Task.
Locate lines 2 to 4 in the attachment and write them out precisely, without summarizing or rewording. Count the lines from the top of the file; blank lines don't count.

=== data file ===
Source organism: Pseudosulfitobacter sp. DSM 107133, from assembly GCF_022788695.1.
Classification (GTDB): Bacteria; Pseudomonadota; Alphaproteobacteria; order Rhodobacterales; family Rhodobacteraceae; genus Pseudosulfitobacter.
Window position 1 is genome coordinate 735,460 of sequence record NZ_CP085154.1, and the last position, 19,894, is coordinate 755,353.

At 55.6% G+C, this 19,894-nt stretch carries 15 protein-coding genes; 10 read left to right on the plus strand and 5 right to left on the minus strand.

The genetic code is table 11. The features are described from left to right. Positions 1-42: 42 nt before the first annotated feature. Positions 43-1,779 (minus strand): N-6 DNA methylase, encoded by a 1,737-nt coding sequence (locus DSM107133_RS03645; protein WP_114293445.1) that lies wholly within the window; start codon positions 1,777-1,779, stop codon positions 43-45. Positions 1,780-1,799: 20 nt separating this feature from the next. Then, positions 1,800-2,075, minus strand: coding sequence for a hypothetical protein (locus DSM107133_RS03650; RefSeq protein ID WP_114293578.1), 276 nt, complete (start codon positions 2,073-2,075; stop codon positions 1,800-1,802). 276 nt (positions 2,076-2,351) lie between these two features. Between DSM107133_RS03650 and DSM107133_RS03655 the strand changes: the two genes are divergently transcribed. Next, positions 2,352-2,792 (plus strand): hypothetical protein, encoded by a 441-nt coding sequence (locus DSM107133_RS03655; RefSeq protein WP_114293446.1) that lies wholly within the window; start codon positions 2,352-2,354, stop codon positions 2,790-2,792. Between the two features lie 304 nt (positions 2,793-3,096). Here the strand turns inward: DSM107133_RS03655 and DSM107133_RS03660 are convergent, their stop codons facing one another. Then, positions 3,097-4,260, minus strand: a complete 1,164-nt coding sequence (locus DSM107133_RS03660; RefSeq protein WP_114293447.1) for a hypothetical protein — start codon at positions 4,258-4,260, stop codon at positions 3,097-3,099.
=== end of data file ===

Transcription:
Classification (GTDB): Bacteria; Pseudomonadota; Alphaproteobacteria; order Rhodobacterales; family Rhodobacteraceae; genus Pseudosulfitobacter.
Window position 1 is genome coordinate 735,460 of sequence record NZ_CP085154.1, and the last position, 19,894, is coordinate 755,353.

At 55.6% G+C, this 19,894-nt stretch carries 15 protein-coding genes; 10 read left to right on the plus strand and 5 right to left on the minus strand.